Ex-Mayor Livingstone Tram

Mayor tries to bury Tram survey

The Mayor’s latest Tram survey is not being published on the GLA/Mayor’s website because it gives the wrong answer.

According to an Ealing Conservative Group press release issued today:

“A Mori survey commissioned by Ken Livingstone has confirmed that local opposition has hardened against the West London Tram in face of the Mayor’s determination to carry on regardless.

The survey, released today, shows that overall, 44% oppose the scheme along the route of the tram whilst 40% are in favour. However opposition is far deeper than this suggests when the details are studied:

  • In parts of the borough where the roads are particularly narrow, feeling is decisively against the tram. In West Ealing/ Hanwell 59% are opposed whilst 28% are in favour. In Ealing 58% are opposed, 28% are in favour. In Acton 48% are opposed, 34% are in favour.
  • The better the understanding the more likely residents are to oppose the scheme. Of those with a ‘good’ understanding of the scheme, 67% are opposed, of those with a ‘general’ understanding, 51% oppose, whilst those with a ‘limited’ understanding of the tram only 31% oppose.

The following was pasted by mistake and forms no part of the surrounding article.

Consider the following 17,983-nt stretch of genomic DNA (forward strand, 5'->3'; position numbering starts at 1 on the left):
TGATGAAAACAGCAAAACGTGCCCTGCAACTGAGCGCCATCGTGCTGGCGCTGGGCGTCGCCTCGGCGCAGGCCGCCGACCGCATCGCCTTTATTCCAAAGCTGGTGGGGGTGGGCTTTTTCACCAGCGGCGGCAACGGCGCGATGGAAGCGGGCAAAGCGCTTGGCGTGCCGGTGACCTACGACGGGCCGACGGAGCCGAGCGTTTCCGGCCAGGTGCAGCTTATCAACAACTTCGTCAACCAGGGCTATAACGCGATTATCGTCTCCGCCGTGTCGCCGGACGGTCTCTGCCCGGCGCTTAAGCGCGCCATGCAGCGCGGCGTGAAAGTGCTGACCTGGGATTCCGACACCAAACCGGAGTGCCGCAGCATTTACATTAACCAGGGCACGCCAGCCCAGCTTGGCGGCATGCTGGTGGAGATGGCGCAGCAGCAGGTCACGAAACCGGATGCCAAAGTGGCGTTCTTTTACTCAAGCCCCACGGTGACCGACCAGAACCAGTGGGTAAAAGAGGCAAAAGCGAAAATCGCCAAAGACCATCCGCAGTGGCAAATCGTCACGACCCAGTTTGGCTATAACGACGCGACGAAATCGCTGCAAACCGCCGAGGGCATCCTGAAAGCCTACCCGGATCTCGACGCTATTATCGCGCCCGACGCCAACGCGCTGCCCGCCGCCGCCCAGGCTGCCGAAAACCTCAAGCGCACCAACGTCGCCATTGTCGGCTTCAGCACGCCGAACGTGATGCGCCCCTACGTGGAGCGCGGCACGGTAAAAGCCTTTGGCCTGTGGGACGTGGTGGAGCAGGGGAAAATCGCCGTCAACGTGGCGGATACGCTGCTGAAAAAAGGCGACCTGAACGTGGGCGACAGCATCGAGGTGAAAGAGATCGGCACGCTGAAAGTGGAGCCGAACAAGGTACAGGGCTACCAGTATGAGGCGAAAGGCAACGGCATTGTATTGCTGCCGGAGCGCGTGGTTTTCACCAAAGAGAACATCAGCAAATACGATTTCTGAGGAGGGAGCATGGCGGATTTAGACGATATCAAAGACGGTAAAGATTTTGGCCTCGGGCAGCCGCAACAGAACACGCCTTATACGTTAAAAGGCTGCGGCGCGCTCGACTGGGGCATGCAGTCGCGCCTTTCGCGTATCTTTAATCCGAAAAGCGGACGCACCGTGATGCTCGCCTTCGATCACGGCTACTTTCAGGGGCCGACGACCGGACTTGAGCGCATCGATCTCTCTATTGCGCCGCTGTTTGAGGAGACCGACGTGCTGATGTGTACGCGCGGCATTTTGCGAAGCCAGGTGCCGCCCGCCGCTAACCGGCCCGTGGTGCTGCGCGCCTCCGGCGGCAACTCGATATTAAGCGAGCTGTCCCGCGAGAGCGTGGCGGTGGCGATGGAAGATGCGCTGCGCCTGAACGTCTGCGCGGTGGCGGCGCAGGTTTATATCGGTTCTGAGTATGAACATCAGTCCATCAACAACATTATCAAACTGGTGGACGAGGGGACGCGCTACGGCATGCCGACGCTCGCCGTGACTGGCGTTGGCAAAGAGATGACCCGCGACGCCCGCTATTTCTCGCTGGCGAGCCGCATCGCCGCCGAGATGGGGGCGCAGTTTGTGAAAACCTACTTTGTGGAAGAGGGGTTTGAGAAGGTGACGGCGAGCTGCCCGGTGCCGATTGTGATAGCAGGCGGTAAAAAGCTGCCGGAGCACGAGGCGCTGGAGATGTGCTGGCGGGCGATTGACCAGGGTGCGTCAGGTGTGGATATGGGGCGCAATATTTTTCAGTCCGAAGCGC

• 78% think the tram will cause too much disruption whilst the building work takes place.
  • 57% are not convinced that it will improve transport in the area.
  • 74% were less favourable to the scheme when told that some traffic would have to be diverted from Uxbridge Road to neighbouring roads.”

How typical of the Mayor to spend thousands of our money on a survey and then bury the results because they are not what he wants to hear.

Ex-Mayor Livingstone Tram

Tiny Tramlink

I have written back to the ASA today to point out that they have accepted Tramlink/TfL’s arguments too easily.

According to TfL’s 2005 Annual Report London Underground had 976 million passenger journeys and London Buses had 1,973 million passenger journeys in 2004-5. Croydon Tramlink journeys are so trivial that they do not even mention them beyond saying “Though passenger journeys were up on Croydon Tramlink, TfL still has concerns about the performance of our concessionaire company …”.

Croydon Tramlink.jpgSome indication of Tramlink passenger journeys can be found in the NAO report on trams. See Table 6 on page 21. This says that the promoters of Croydon Tramlink were expecting passenger number of 25 million. They achieved 15 million in the first year of operation and 19 million in 2002-3. This represented a 24% shortfall.

This tiny number are in no way comparable with London Underground (50 times bigger than Tramlink) and London Buses (90 times bigger than Tramlink). The total so-called network amounts to 18.5 miles of track with three tiny routes. Whilst there is nothing wrong with Croydon Tramlink it is utterly irrelevant to the vast majority of Londoners. Therefore the recent TfL ads that put trams on a par with the tube and buses are essentially dishonest.